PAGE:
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Stoner led crusade against disease that claimed his life

Sunday, May 23, 1999

By Anita Srikameswaran, Post-Gazette Staff Writer

You couldn't talk about AIDS in this town without mentioning Kerry Stoner. Stoner, who died in 1993, was one of the founders of the Pittsburgh AIDS Task Force and its first executive director. He appeared on television, spoke at fund-raisers and lobbied in Harrisburg for AIDS causes. His impact was so profound that when he retired from the task force, City Council declared March 30, 1992, "Kerry Stoner Day" to honor the man and his achievements.

  Marge Stoner, mother of late Pittsburgh AIDS Task Force leader Kerry Stoner, recalls that her son asked her to stop dyeing her hair because "he'd like to see my hair gray before he left." (Andy Starnes, Post-Gazette)

"He certainly had no intention of becoming the poster boy for AIDS," said his friend and colleague Anthony Silvestre, a co-investigator of the Pitt Men's Study. "He had his head down, he was working real hard, then he looks up and he's the AIDS person, one of the most important AIDS [experts] in the state."

Audiences were not drawn by Stoner's experiences as an HIV-positive man. In fact, it wasn't until October 1990 that he revealed his infection, in a letter he sent to the media.

"Early blood draws frozen from my first visit in April of 1984 revealed that I was among those who had unknowingly become infected with HIV, perhaps sometime in the very early '80s or even late '70s, before we had a name for this disease or an understanding of its transmission, treatment or prevention," he wrote.

Stoner's parents, Marge and Dick, knew that he had the virus and had reassured their son that their support would not waver.

"I sort of suspicioned it long before he told us he had AIDS," his mother said. "He had this cold that never left him. For a winter and a summer, it was still there."

His life began as the third of five children and the first son at his parents' dairy farm in Alverton, Westmoreland County. He graduated from Washington and Jefferson University as an English teacher, but soon decided a career in education was not for him. He was attending college when he told his parents that he was gay.

"It was a shock," said his mother, 68. Stoner dated girls and went to the high school prom. But "you have your children and you love them unconditionally regardless."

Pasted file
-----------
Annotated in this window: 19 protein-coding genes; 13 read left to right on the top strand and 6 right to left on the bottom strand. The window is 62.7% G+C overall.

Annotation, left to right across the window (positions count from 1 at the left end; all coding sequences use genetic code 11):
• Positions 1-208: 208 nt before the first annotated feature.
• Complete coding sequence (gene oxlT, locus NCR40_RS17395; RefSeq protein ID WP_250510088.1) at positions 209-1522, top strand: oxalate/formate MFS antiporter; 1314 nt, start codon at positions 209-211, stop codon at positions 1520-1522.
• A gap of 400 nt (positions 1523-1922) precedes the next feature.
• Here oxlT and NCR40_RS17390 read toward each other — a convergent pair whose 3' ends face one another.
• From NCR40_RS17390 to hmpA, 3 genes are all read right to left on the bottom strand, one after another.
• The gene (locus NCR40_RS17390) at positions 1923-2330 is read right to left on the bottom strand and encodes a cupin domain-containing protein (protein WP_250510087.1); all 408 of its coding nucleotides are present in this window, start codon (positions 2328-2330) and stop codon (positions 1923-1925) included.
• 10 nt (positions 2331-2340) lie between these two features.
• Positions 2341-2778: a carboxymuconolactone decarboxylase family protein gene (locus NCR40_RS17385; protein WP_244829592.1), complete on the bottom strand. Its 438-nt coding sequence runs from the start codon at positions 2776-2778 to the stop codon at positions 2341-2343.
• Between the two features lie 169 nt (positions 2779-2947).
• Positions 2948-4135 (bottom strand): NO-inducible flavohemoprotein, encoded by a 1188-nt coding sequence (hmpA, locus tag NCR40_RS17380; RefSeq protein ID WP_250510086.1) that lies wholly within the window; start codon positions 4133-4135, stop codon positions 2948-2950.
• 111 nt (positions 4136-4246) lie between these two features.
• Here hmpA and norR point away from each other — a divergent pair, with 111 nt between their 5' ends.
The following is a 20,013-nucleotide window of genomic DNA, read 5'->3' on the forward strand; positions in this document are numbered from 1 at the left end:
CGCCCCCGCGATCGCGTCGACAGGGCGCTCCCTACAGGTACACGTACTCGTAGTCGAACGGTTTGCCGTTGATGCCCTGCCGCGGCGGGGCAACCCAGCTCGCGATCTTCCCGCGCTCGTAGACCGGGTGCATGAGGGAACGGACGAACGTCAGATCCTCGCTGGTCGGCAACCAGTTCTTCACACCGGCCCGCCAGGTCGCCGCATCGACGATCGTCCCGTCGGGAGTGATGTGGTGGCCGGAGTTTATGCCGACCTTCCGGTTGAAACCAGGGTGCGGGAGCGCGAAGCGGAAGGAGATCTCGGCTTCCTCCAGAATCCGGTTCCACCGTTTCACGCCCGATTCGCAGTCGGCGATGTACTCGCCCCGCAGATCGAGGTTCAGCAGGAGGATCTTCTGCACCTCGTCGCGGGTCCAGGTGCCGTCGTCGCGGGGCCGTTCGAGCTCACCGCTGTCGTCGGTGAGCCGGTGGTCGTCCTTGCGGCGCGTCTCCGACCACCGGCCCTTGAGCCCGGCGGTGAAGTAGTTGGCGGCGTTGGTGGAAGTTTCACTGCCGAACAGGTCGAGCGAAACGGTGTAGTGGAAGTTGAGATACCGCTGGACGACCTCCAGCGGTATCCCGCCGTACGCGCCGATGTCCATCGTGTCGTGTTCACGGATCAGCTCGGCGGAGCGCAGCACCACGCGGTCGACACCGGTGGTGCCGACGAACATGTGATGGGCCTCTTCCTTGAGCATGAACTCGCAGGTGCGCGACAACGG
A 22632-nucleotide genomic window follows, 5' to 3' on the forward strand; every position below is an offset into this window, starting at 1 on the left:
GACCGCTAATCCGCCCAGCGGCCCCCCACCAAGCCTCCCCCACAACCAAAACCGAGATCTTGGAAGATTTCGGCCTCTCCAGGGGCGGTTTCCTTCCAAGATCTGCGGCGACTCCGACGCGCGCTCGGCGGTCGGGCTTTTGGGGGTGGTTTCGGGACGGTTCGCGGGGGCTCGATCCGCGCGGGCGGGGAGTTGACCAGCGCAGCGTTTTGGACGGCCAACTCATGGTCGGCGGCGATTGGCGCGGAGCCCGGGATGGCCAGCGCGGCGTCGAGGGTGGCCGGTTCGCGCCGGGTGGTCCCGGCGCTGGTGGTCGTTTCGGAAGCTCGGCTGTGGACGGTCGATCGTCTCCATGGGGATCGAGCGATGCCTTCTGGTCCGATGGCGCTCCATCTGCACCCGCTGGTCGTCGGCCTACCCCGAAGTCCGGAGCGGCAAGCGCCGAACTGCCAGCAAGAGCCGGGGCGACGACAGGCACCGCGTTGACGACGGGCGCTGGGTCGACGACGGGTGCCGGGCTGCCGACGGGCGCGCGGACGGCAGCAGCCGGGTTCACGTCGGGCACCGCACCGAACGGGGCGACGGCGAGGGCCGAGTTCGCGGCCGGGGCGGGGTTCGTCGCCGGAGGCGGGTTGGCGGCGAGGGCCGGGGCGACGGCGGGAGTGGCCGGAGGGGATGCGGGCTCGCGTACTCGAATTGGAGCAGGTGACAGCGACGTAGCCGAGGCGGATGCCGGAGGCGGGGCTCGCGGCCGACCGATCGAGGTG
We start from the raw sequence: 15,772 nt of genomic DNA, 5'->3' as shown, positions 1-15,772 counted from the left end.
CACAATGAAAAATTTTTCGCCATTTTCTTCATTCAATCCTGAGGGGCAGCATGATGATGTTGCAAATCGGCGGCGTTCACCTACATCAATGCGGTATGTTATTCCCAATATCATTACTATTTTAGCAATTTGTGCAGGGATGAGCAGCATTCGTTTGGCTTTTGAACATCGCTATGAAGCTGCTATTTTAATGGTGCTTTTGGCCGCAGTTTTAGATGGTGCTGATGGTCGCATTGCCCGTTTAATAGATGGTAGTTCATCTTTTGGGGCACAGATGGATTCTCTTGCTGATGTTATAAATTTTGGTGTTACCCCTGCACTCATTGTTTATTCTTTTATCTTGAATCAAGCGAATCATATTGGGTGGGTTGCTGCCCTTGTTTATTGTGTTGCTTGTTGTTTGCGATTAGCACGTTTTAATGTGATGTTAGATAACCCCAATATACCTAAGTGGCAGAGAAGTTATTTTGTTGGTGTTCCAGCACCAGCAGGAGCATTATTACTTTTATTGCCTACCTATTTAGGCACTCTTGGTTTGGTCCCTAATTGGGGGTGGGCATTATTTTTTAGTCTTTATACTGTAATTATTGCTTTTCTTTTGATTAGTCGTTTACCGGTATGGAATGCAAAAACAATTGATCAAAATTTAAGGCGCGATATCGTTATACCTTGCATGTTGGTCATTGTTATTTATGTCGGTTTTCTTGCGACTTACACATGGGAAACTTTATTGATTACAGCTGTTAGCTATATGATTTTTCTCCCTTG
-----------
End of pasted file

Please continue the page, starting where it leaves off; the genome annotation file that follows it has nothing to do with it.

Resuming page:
Stoner moved to Pittsburgh and managed a local gay night club called the Crossover. He soon heard about the Pitt Men's Study and began helping bar owners and researchers communicate with each other. When the study's community advisory board suggested that the task force be created, he volunteered.

Soon, he was an important figure on the HIV landscape, helping the task force grow from a group of volunteers into a sophisticated -- and funded -- health services agency. People regularly turned to him to get information about the disease.

"He couldn't go anywhere without somebody coming up to him and saying, 'I have to talk to you,' " said Cyndee Klemanski, who worked with him on the task force and remembered many an interrupted dinner date. "He didn't have a life outside of AIDS."

Stoner stepped down from the task force in 1992. He had lost weight and suspected that his health would deteriorate. But he fought for life to the end, his mother said.

Ten years ago, Marge Stoner liked to dye her hair.

"He said to me, 'Mom, let your hair go gray,' " she remembered. "I said, 'Why?' He said he'd like to see my hair gray before he left." Her hair is no longer blond like her first son's; she doesn't color it anymore.

A few days before Kerry died at his Highland Park home at age 39, his father sat on his bed and held his hand. The older man talked of the love he had for his son and the many successes of his short life. Kerry immediately included his friends and colleagues in the achievements.

On June 2, 1993, Stoner's mother went to his room to find him agitated and thrashing a little on the bed.

"I went over to him and gathered him up, and I said, 'Mum's here,' " she recalled. "And he just calmed down like that." She left the room briefly and upon her return, Stoner's friend Ray Bolan and Silvestre told her he was gone.

Six years later, Marge Stoner still cries as she picks beans in the garden, and she suspects that her husband sheds tears as he rides the tractor. Every day, she passes Kerry's picture on an end table in the living room and says good morning. "Every time I plant a flower, I tell him it's for him," she said.

Dick Stoner, 72, made a cross out of utility poles and planted it at the peak of Alverton Cemetery, about 50 yards from Kerry's grave. For years to come, it will be seen for miles around, because it soars straight into the sky.

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